Today, I want to take an tentative look at the subject of licensed games. We all know the contradiction: Everyone has a number of favourite licensed games (be it Goldeneye on the N64, Robocop Vs Terminator on the Megadrive, or Teenage Mutant Ninja Turtles on the Speccy,) but the common consensus seems to be that licensed games are rushed, shoddy affairs that cash-in on popular names in order to earn a quick buck. How true is this? This question can only be solved with MATHEMATICS.
Unfortunately, a global study of this from the 2600 to the modern day is a bit beyond my means. It would need to be kick started, and as these kick starters inevitably end up with people threatening to kill your family because you prefer Goldeneye to Perfect Dark, I decided to opt for a smaller pilot study focussing on a single critic and a single system.
The system I opted to focus on was the NES, because it’s a platform I’m less familiar with, which should help negate potential bias issues. The critic I chose was Eric Bailey from NintendoLegend.com. For a few reasons:
- His stated mission is simply(!) to review every single North American NES game, so doesn’t really have a dog in the licensing race.
- He’s made it to the 40% mark, meaning he had a solid 300 games-worth of data.
- This sample didn’t seem to be biased towards obvious choices (Mario, Megaman etc) so seemed to contain a reasonable mix of both Christmas Crackers and Christmas Turkeys.
But, perhaps most importantly of all:
- He was available on Twitter and kindly gave me permission to mine his data.
- All of his review scores are available in a nice table, so I could easily paste them into Excel.
So then to methodology. This was quite simple. I merely took the raw data, carefully sifted the games into “licensed” and “unlicensed lists”, added the total scores for each list together, then divided by the number of games to get an average. In the end, the unlicensed list ended up at about twice the length of the licensed group, but I think there were enough titles available in each list for us to draw some conclusions.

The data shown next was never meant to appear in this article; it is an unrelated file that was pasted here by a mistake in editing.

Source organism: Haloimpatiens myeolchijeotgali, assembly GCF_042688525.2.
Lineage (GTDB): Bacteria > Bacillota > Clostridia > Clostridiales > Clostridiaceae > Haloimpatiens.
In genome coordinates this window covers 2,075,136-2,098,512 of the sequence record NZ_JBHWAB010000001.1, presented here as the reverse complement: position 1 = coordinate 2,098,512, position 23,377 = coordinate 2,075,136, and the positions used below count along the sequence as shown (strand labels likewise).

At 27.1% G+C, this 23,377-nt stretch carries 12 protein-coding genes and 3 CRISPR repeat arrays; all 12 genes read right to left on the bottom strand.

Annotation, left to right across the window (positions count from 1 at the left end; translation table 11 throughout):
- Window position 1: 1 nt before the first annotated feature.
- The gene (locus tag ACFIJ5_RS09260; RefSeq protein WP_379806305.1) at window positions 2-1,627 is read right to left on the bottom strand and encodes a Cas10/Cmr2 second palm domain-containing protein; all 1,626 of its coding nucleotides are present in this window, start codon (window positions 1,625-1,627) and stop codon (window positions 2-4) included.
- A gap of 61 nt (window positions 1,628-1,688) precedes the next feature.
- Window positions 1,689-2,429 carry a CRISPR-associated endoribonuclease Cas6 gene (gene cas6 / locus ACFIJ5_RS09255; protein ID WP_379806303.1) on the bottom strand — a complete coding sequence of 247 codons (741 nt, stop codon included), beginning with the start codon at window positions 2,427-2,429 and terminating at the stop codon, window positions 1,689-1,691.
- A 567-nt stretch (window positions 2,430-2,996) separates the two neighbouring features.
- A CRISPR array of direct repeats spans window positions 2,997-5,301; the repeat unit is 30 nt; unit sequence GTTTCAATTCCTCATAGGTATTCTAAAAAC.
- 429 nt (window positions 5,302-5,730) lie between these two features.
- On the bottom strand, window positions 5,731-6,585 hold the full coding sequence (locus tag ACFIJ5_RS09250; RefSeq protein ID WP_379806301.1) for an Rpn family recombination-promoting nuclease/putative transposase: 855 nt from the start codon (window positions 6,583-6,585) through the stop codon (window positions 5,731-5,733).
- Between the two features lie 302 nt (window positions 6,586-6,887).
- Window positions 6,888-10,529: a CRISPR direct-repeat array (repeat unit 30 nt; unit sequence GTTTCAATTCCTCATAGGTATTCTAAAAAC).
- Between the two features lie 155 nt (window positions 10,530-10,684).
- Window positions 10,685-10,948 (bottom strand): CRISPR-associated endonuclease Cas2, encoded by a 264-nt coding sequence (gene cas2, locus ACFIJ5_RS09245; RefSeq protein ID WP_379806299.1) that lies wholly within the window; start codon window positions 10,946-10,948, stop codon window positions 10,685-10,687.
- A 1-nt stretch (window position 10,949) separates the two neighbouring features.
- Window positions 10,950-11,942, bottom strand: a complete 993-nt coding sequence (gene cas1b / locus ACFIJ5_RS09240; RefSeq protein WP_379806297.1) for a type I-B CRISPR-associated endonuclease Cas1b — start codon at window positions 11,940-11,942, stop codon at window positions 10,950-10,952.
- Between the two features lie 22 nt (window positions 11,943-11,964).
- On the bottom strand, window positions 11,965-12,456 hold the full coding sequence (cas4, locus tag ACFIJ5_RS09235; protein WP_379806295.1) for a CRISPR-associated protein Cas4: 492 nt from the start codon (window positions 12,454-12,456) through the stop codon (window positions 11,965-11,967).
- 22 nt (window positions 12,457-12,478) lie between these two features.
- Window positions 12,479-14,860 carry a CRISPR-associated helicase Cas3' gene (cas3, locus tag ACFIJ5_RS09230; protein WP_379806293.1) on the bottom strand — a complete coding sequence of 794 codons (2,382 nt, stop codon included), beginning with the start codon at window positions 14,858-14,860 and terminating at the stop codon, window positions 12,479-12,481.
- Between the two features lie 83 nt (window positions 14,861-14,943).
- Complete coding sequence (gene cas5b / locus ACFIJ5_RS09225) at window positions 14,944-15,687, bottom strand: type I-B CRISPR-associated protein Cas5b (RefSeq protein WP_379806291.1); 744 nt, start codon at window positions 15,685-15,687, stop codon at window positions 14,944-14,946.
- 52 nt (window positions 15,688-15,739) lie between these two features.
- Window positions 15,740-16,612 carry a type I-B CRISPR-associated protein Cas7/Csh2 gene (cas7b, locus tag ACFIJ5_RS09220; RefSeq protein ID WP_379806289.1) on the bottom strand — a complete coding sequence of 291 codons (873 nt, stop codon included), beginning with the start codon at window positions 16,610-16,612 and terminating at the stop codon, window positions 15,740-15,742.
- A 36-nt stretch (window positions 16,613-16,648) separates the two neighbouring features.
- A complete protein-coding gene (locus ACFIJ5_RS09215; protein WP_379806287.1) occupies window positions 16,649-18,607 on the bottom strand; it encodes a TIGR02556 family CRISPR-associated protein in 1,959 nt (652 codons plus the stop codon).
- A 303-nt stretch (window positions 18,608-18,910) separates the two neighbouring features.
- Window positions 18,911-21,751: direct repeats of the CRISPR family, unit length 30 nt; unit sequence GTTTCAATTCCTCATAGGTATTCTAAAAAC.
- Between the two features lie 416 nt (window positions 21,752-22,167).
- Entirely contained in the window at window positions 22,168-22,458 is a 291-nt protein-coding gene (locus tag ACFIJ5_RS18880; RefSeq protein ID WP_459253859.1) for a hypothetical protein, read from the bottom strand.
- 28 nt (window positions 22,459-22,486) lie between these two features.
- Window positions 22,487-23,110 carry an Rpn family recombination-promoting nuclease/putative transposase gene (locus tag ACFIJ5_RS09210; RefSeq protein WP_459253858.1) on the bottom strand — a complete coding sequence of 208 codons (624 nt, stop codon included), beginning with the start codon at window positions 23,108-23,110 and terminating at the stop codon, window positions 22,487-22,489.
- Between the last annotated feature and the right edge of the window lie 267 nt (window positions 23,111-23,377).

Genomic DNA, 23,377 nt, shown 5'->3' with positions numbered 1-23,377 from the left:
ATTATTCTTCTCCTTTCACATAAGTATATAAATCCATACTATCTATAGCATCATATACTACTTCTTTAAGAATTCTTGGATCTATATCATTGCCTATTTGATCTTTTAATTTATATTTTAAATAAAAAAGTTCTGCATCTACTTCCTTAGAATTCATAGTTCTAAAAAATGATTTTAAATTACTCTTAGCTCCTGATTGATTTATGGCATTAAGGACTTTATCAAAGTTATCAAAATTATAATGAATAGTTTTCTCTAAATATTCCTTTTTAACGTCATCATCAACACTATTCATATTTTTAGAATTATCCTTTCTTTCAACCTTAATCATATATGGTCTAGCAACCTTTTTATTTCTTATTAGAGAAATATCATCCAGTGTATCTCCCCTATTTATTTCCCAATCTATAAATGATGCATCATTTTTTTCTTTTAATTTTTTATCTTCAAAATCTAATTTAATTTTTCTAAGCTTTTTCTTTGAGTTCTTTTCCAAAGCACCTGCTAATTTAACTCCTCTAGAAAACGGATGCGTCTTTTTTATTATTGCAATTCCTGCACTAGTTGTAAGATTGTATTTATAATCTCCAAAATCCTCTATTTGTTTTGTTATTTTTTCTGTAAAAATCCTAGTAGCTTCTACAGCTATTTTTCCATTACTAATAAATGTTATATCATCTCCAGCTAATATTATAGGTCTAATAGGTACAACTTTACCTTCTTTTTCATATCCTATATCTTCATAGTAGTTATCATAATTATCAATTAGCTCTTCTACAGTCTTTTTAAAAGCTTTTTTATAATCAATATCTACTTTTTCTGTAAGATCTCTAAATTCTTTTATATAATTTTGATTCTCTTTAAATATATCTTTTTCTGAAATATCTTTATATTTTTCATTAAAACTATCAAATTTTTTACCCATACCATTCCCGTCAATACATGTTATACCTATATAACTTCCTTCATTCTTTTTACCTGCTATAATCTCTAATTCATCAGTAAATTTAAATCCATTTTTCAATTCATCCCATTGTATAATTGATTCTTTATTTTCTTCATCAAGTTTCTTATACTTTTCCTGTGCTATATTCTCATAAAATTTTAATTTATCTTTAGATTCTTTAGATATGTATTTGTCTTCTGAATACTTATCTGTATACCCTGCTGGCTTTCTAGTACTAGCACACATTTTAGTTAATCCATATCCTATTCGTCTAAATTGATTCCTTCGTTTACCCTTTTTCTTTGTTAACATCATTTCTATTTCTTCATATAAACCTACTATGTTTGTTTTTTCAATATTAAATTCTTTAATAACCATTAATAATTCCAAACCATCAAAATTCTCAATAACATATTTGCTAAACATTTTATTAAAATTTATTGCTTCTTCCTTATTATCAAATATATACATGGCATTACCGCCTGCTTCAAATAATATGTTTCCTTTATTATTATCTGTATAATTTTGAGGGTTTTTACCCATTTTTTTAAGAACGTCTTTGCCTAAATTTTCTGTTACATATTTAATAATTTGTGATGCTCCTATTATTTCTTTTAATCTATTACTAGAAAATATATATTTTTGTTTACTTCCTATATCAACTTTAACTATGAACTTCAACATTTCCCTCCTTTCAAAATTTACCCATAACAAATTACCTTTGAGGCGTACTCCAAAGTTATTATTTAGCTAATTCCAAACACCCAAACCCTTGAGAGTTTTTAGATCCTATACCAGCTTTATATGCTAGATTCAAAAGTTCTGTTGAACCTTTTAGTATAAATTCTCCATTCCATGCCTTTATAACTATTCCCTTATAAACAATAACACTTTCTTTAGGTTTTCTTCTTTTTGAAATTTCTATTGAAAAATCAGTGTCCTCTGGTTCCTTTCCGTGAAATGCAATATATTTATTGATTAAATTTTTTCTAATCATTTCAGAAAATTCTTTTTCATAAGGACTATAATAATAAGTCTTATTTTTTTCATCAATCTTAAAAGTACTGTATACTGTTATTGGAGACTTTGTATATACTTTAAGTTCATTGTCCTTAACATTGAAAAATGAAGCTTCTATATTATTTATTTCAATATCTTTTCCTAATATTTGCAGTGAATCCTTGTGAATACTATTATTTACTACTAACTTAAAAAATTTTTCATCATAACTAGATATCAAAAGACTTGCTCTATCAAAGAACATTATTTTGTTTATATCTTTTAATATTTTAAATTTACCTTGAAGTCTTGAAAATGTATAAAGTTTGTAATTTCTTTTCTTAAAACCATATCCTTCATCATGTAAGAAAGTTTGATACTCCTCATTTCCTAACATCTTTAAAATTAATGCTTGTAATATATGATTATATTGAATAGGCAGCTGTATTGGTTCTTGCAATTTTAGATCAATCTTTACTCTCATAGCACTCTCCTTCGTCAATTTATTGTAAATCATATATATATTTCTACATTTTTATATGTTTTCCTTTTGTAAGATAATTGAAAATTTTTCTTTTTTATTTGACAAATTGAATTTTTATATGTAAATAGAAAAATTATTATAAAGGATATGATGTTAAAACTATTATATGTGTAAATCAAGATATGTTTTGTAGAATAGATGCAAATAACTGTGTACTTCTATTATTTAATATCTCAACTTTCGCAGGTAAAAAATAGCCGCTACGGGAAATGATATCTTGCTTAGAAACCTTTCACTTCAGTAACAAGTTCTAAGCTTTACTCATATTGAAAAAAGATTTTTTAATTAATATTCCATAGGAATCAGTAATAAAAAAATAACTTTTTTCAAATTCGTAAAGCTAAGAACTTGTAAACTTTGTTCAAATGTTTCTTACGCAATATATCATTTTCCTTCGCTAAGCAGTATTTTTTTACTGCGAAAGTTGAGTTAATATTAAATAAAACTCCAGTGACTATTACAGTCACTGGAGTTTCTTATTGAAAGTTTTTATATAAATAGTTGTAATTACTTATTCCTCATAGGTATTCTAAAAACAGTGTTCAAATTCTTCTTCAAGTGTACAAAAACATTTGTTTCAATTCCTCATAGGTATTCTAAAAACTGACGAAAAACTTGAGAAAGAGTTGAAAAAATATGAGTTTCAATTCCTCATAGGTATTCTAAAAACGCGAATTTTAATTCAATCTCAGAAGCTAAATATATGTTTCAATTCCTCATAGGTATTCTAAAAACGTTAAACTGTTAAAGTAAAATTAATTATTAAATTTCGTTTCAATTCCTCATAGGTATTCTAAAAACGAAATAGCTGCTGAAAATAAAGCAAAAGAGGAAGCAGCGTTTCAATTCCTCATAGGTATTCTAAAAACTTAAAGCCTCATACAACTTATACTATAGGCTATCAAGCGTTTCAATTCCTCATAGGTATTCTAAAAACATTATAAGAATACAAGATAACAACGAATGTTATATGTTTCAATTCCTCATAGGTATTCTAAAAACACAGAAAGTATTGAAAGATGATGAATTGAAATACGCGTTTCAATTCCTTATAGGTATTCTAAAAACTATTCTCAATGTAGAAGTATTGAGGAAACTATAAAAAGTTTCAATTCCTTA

The results then? Well, there wasn’t much in it. The unlicensed list came out with an average mark of about 2.4 (all averages out of 5) while the licensed list had an average of about 2.3. When converted into star rankings, these would be identical. It turns out the spread of marks were remarkably similar across the lists, with both having 5* titles like Mike Tyson’s Punchout and 0.5* titles like Raid 2020.
The next question I wanted to answer was whether all license types were created equal. To do this, I divided the licensed games into broad groups (comics, sports, films, cartoons) and checked to see how the averages compared to the master lists.
Surprisingly, Cartoons (3.2) and Sports (3) came out the heroes of this group, with both exceeding the main averages by almost a whole point. Though the cartoons category was undoubtedly helped by strong Teenage Mutant Turtle and Chip’n’Dale series, it’s noteworthy the Sports category was the only one with a 5* title. This means the marks in the cartoon category were genuinely higher across the board.
At the other end of the spectrum, both the Film and Comics list finished with averages below the par line, with comics finishing bottom of the group. This surprised me: while you would expect excessive time pressure to result in rubbish movie-based games, you’d surely expect the rich seam of excellent comic material to easily make the transition from page to screen.
The final question I wanted to answer was whether the whole question of licensing was the right one to ask. It’s the developer who actually makes the game after all, so surely they should be the most important variable.
To answer this I looked at the output of prolific NES publishers Capcom and Konami. The results were surprising: their licensed titles both emerged with significantly higher averages than their unlicensed lists. I’d add a word of caution to this though, as this was the only category where the sample size felt too small. There only ten games a piece for each developer, and it is noteworthy that the likes of Mega Man and Contra were missing. Still, it’s worth remembering that even if these titles had raised the unlicensed titles to the top, the licensed average for these prolific developers would still be much higher than the general averages for both licensed and unlicensed titles. Clearly, good developers put out good games irrespective of the source material.
Overall then, I can’t help but feel that licensed games have had a rough ride over the years. True, there are lots and lots of rubbish licensed games – but aren’ there lots of rubbish games generally? Though a study as crude as this could never exonerate licensed games single-handedly, I hope others will look more forensically at the licensed games on their own favourite platforms – There are surely some hidden gems to be had.